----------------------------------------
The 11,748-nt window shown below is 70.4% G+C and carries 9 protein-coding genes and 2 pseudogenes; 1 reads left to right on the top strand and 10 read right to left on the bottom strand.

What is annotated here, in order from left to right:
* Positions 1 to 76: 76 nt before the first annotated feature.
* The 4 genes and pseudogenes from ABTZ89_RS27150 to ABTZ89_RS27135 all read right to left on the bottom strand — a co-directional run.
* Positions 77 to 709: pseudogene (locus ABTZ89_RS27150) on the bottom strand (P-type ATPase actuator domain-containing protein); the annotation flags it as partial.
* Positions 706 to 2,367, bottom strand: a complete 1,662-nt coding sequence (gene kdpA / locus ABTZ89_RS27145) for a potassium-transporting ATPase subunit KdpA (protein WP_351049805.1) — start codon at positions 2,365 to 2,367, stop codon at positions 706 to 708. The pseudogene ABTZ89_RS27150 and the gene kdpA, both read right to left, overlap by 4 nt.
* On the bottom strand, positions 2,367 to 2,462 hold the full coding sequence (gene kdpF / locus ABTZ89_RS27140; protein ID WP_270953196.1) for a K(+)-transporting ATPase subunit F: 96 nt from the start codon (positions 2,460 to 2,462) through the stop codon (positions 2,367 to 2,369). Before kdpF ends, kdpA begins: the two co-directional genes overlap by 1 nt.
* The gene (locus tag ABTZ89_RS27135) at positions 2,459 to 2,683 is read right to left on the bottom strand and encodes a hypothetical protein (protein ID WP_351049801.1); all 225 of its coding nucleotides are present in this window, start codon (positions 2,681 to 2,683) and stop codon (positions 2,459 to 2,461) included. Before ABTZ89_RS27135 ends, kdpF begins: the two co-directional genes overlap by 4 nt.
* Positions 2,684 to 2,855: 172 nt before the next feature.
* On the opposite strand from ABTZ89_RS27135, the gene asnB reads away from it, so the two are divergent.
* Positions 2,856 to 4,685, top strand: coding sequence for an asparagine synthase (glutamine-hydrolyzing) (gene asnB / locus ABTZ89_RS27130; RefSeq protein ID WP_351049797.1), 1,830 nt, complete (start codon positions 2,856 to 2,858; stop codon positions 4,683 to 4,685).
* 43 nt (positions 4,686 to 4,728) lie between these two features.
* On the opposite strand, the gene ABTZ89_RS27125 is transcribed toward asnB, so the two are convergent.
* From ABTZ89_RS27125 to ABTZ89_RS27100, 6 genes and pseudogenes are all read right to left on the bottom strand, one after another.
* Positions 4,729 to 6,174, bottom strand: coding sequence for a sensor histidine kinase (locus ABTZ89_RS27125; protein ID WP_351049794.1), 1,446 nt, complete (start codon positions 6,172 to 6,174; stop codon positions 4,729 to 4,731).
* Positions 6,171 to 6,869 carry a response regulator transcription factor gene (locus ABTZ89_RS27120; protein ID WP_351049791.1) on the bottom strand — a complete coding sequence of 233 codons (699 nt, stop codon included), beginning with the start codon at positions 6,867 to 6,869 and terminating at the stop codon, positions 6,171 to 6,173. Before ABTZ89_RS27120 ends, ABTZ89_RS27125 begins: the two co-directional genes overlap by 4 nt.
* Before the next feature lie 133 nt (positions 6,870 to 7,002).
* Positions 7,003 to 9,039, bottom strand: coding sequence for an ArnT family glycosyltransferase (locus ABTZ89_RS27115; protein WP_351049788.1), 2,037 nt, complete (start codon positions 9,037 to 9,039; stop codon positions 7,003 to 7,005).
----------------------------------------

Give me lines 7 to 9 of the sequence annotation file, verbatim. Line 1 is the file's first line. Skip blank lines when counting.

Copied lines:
* On the bottom strand, positions 2,367 to 2,462 hold the full coding sequence (gene kdpF / locus ABTZ89_RS27140; protein ID WP_270953196.1) for a K(+)-transporting ATPase subunit F: 96 nt from the start codon (positions 2,460 to 2,462) through the stop codon (positions 2,367 to 2,369). Before kdpF ends, kdpA begins: the two co-directional genes overlap by 1 nt.
* The gene (locus tag ABTZ89_RS27135) at positions 2,459 to 2,683 is read right to left on the bottom strand and encodes a hypothetical protein (protein ID WP_351049801.1); all 225 of its coding nucleotides are present in this window, start codon (positions 2,681 to 2,683) and stop codon (positions 2,459 to 2,461) included. Before ABTZ89_RS27135 ends, kdpF begins: the two co-directional genes overlap by 4 nt.
* Positions 2,684 to 2,855: 172 nt before the next feature.